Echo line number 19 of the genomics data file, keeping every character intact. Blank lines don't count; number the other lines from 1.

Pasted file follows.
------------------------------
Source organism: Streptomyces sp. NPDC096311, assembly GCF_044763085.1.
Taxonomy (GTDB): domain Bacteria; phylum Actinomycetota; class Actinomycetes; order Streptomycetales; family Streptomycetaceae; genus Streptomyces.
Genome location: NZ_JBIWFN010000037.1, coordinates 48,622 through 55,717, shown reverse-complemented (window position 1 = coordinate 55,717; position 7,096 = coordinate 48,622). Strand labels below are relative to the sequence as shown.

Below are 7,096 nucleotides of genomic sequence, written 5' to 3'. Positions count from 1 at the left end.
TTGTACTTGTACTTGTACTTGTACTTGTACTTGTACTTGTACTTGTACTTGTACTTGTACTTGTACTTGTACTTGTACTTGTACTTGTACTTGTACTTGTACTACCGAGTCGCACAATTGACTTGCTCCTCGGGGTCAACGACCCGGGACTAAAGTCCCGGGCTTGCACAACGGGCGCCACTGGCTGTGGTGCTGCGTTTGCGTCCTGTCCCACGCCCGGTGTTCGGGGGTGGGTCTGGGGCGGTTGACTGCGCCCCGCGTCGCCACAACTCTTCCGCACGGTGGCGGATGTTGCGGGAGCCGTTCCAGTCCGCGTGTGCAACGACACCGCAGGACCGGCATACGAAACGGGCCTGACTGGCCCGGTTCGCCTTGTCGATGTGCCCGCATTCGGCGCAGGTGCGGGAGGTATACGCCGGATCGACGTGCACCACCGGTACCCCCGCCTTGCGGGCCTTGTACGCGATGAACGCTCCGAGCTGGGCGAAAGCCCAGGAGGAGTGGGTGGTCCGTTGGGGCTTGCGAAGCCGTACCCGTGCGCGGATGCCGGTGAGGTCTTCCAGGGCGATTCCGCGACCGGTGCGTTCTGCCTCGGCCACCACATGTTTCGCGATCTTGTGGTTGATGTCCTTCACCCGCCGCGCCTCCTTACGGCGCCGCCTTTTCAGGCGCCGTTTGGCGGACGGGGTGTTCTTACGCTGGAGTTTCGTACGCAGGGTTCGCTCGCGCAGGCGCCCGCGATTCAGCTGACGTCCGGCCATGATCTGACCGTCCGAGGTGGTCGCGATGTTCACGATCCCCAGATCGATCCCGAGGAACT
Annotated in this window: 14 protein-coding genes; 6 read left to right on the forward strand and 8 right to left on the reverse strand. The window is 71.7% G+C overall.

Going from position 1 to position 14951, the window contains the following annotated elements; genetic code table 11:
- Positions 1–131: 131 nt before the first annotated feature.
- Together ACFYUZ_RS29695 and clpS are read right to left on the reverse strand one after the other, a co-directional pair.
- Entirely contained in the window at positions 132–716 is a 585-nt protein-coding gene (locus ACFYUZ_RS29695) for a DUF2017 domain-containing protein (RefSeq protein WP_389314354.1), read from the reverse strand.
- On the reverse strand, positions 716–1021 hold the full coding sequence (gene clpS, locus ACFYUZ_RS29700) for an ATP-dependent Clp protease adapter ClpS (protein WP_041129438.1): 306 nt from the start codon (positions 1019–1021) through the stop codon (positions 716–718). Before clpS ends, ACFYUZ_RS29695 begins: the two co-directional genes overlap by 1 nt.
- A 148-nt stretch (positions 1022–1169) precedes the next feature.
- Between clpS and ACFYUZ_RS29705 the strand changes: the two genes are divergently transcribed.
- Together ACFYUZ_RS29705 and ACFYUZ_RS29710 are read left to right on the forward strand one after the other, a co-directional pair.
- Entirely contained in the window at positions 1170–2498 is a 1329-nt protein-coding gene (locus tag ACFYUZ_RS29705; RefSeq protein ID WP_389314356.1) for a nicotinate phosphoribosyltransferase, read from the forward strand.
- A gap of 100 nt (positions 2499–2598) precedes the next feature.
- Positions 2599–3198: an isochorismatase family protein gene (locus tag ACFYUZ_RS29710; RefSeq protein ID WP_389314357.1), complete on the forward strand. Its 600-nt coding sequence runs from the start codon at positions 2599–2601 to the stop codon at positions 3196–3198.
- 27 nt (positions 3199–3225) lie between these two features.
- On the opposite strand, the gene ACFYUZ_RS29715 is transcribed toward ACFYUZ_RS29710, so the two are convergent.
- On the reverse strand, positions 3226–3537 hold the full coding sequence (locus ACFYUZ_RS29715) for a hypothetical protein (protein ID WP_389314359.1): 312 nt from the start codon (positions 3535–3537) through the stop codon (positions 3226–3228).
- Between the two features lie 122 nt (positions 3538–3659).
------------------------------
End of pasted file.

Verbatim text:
- On the opposite strand, the gene ACFYUZ_RS29715 is transcribed toward ACFYUZ_RS29710, so the two are convergent.